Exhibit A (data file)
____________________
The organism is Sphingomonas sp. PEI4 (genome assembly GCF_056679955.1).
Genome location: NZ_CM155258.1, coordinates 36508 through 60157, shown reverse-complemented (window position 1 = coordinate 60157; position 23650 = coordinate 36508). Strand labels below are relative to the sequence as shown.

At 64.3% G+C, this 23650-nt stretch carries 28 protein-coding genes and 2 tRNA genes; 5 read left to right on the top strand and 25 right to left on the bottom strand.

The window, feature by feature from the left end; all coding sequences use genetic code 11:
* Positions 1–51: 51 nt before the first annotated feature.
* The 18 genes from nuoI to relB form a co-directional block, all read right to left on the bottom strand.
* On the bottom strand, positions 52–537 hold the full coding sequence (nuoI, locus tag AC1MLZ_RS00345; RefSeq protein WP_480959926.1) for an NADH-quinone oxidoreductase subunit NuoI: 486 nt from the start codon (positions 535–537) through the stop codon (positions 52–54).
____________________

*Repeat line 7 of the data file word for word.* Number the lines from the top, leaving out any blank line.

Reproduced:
* On the bottom strand, positions 52–537 hold the full coding sequence (nuoI, locus tag AC1MLZ_RS00345; RefSeq protein WP_480959926.1) for an NADH-quinone oxidoreductase subunit NuoI: 486 nt from the start codon (positions 535–537) through the stop codon (positions 52–54).